ing a person by an epithet. “In the history of Henry the fourth, by Father Daniel, we are surprised at not finding him the great inan.” “I own I am often surprised that he should have treated so coldly, a man so much the gentleman.”

This article is often elegantly put, after the manner of the French, for the propoun possessive: as, " He looks him full in the face;" that is, “ in his face.”

" In his presence they were to strike the forehead on the ground;" that is, their foreheatis."

We sometimes, according to the French manner, repeat the same article, when the adjective, on account of any clause depending upon it, is put after the substantive. “ Of all the considerable governments among the Alps, a commonwealth is a constitution the most adapted of any to the poverty of those countries." “With such a specious title as that of blood, which with the multitude is always a claim, the strongest, and the most easily comprehended.” “ They are not the men in the nation the most difficult to be replaced."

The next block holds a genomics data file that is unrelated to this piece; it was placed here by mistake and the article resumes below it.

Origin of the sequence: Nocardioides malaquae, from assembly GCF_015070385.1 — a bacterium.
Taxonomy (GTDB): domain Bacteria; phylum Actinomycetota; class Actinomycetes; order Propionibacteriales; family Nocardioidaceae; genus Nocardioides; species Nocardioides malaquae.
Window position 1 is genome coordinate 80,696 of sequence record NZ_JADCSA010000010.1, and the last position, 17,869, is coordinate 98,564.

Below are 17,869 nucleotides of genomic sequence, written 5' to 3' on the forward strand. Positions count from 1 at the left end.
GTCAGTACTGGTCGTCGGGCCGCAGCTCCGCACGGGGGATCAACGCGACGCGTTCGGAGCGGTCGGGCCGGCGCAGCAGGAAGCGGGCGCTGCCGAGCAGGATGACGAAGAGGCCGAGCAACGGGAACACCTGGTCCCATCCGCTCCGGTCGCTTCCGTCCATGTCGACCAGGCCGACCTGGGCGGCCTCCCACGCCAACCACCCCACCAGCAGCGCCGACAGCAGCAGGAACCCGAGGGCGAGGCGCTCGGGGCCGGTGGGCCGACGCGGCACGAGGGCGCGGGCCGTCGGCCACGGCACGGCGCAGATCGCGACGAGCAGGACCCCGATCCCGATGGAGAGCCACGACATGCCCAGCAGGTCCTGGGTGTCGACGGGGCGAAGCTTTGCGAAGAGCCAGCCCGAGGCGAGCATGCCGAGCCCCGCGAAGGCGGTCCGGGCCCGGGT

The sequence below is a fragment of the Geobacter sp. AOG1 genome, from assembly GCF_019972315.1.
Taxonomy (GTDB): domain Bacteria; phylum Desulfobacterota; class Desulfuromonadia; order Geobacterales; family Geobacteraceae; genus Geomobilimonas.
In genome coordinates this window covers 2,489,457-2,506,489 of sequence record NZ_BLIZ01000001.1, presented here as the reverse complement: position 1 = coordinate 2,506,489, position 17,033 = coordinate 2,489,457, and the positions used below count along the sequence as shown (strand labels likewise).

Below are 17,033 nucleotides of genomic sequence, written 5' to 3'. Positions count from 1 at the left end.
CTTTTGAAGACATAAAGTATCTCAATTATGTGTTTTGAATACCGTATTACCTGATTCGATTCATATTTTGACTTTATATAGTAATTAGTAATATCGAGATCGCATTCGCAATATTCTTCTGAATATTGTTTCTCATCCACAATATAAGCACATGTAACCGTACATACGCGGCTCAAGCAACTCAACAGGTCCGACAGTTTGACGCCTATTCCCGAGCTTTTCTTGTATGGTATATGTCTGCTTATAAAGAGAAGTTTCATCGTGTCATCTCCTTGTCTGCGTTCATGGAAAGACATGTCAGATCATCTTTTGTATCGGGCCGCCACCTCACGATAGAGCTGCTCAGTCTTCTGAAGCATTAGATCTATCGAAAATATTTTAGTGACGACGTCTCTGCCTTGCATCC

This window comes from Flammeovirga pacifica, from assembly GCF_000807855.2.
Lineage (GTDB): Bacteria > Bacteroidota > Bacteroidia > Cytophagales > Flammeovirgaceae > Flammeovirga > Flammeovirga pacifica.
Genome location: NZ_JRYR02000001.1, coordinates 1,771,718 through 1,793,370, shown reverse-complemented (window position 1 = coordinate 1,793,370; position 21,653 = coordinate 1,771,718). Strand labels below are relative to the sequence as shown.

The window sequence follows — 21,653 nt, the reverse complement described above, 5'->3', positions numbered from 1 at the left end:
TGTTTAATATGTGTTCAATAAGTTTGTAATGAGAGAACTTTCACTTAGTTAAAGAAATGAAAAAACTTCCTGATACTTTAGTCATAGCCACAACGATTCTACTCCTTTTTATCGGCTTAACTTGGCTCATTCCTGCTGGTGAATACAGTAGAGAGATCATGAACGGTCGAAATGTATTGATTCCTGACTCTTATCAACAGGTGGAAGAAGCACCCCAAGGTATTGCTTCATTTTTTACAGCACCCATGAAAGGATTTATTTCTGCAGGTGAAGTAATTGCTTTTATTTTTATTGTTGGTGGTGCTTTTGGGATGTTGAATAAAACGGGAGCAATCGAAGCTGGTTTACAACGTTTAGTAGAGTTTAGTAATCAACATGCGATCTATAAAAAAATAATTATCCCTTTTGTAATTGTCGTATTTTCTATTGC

RULE X. One substantive governs another, signifying a different thing, in the possessive or genitive case; as, "My father's house ,” “Man's happiness;" “ Virtue’s reward."

When the annexed substantive signifies the same thing as the first, there is no variation of case: as, “ George, king of Great Britain, elector of Hanover," &c.; " Pompey contended with Cæsar, the greatest general of his time;"

Religion, the support of adversity, adorns prosperity." Nouns thus circumstanced are said to be in apposition to each other. The interposition of a relative and verb will sometimes break the construction: as, “ Pompey contended with Cæsar, who was the greatest general of his time." Here the word general is in the nominative case, governed by pote 4, under RULE XI.


The preposition of joined to a substantive, is not always equivalent to the possessive case. It is only so, when the expression can be converted into the regular form of the possessive case. We can say, “The reward of virtue," and “ Virtue's reward :" but though it is proper to say, “A crown of gold,” we cannot convert the expression into the possessive case,